Jeff Gordon, Roger Penske Highlight List of 2019 NASCAR Hall of Fame Inductees
Davey Allison, Alan Kulwicki, and Jack Roush round out the star-studded list.
The NASCAR Hall of Fame inducted its 10th class of legends on Feb. 1, bringing total membership to 50. The 2019 class of inductees included Jeff Gordon, Davey Allison, Alan Kulwicki, Jack Roush, and Roger Penske.
“What a special evening. I’m so honored to be here surrounded by friends, family, fans, and many people that have worked very hard behind the scenes for me over the years,” Gordon said during his acceptance speech. “Thank you to the fans who make racing the great sport that it is. You make being a race car driver a dream come true.”
Gordon was a near-unanimous choice to be inducted into the Hall of Fame in his first year of eligibility since retiring from full-time competition as a driver at the end of the 2015 season. His name appeared on all but two ballots cast by the NASCAR Hall of Fame voting committee.
Gordon is near the top of multiple NASCAR premier-series stat lists. His 93 wins in 805 races put him third on the all-time wins list behind Richard Petty and David Pearson, and his four championships in 1995, 1997, 1998, and 2001 place him fourth on the all-time title-winners list behind seven-time champs Petty, Dale Earnhardt, and Jimmie Johnson.
Gordon’s Cup career began in the final race of the 1992 season, the final full-time campaign for Allison and Kulwicki. Tragically, both of the latter died the following year, Allison in a helicopter crash at Talladega Superspeedway and Kulwicki in a plane crash near Bristol Motor Speedway. Although their careers were cut short after kicking off with part-time seasons in 1985, both drivers made the best of their short time in NASCAR’s top series.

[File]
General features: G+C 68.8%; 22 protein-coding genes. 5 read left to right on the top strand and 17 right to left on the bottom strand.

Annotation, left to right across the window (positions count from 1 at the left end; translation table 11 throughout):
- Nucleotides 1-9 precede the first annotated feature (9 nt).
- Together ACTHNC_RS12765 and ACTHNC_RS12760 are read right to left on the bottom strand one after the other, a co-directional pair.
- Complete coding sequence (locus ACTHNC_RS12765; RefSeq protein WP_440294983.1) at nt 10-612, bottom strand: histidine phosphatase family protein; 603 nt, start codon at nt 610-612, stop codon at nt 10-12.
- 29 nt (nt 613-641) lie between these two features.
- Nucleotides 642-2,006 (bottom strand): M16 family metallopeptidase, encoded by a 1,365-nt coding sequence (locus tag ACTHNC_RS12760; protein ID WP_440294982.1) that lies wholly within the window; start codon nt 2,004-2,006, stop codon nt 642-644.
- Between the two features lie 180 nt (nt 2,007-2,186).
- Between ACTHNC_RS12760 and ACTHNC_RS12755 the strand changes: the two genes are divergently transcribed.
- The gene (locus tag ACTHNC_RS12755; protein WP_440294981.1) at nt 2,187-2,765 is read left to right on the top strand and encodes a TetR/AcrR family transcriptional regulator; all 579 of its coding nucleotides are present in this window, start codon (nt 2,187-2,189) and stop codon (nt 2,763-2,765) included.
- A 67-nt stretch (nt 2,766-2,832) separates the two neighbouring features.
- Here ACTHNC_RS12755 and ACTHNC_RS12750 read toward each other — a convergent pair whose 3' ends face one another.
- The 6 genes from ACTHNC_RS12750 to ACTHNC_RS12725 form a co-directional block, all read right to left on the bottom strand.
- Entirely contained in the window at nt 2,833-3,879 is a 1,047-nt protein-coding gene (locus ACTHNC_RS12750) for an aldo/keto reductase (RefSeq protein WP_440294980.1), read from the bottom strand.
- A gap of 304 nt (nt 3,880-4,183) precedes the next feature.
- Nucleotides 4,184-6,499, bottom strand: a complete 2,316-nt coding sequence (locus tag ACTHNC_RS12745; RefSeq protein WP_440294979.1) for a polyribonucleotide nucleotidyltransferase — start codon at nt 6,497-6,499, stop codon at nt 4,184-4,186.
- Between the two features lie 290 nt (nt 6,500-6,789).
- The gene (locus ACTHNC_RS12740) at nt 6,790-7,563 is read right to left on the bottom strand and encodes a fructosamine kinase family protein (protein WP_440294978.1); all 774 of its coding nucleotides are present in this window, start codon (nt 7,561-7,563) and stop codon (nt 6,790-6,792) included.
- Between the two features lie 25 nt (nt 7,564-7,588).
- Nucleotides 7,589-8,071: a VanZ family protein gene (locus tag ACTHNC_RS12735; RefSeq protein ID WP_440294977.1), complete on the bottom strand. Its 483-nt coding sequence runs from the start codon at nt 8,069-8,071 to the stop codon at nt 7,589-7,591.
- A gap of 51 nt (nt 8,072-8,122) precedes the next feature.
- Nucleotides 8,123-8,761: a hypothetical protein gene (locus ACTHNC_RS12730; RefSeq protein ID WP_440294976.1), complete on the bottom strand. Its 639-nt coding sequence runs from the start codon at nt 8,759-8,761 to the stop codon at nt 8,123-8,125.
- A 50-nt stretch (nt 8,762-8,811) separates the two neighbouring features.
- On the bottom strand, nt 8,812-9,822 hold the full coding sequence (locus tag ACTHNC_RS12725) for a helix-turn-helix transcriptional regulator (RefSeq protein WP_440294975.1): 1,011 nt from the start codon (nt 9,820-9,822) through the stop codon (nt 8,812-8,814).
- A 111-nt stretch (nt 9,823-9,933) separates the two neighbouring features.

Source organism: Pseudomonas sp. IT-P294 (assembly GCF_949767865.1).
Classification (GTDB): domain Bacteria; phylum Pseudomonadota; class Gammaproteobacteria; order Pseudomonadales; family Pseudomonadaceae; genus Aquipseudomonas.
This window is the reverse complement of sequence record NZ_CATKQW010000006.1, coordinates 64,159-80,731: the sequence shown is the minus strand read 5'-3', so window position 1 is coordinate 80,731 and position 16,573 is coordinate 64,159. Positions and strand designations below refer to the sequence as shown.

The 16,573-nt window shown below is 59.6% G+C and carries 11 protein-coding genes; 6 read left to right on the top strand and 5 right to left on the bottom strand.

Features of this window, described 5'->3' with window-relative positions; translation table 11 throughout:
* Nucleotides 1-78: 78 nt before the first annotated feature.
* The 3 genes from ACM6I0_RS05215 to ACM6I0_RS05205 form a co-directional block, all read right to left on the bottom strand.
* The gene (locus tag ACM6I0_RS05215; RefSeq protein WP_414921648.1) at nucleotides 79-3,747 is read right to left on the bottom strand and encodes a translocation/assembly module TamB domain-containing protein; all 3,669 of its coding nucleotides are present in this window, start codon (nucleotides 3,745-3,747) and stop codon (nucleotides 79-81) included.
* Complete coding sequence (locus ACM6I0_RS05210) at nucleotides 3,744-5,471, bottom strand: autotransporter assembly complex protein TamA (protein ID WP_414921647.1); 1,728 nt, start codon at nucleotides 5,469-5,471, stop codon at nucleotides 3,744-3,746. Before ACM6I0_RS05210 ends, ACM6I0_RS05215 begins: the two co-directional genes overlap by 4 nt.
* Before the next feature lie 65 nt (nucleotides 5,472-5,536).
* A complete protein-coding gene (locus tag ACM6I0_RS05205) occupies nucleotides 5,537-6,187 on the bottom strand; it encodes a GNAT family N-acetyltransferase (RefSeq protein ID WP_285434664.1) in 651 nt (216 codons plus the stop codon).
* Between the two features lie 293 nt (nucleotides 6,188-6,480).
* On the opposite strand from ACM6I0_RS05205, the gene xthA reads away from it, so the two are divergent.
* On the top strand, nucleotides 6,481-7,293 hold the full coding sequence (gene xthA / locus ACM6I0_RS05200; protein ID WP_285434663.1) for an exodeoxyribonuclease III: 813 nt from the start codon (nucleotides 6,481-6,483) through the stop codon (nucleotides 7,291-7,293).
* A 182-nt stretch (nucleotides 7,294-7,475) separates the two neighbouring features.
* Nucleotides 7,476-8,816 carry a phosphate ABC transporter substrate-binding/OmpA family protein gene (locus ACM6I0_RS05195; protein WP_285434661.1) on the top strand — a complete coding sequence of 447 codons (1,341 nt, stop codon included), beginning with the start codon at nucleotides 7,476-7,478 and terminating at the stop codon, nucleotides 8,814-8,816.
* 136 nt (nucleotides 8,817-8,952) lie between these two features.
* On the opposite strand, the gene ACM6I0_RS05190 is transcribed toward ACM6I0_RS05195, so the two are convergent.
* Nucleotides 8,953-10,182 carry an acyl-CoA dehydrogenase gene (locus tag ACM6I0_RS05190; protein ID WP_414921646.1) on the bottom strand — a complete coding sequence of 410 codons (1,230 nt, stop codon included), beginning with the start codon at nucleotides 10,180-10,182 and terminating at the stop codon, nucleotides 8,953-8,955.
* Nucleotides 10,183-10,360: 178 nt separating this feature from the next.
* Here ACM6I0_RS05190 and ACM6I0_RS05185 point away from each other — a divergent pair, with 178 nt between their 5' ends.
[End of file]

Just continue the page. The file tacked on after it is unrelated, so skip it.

Kulwicki died as NASCAR’s reigning champion after a close title battle that also included Allison in 1992. Kulwicki was one of the last of a breed of NASCAR drivers who owned and operated their own single-car team. He was a five-time race winner.
Allison fell short of a Cup Series title in his brief stint at the top level, but he was a frequent visitor to victory lane. With 19 wins, he was victorious in nearly 10 percent of his 191-career races.
The other two HOF spots went to prolific team owners who have experienced success in multiple forms of motorsports. Roush has claimed fame in both drag racing and NASCAR while Penske is a known IndyCar powerhouse alongside his stock car racing team.
“This Hall of Fame honor and this moment is very special to me, and I am so glad to share it with my family and friends,” Penske said. “Racing has been a part of my life almost as long as I can remember. It is a common thread that is woven throughout all of our Penske business. Racing is simply who we are.”
Both Penske and Roush have two NASCAR Cup Series championships as car owners. Penske is the defending champion, courtesy of Joey Logano’s 2018 title. Brad Keselowski gave “The Captain” his first NASCAR premier-series championship in 2012. Penske has 114 wins as a Cup Series car owner.
Roush’s two Cup titles came in consecutive years, with Matt Kenseth as the driver in 2003 and Kurt Busch in 2004. Roush is the winningest team owner in NASCAR with eight championships and 324 race wins across all three of NASCAR’s national series. He’s a 137-time winner in the Cup Series.
The late Jim Hunter and Steve Waid also were recognized during the induction ceremony, Hunter with the presentation of the Landmark Award for Outstanding Contributions to NASCAR and Waid with the Squier-Hall Award for NASCAR Media Excellence.
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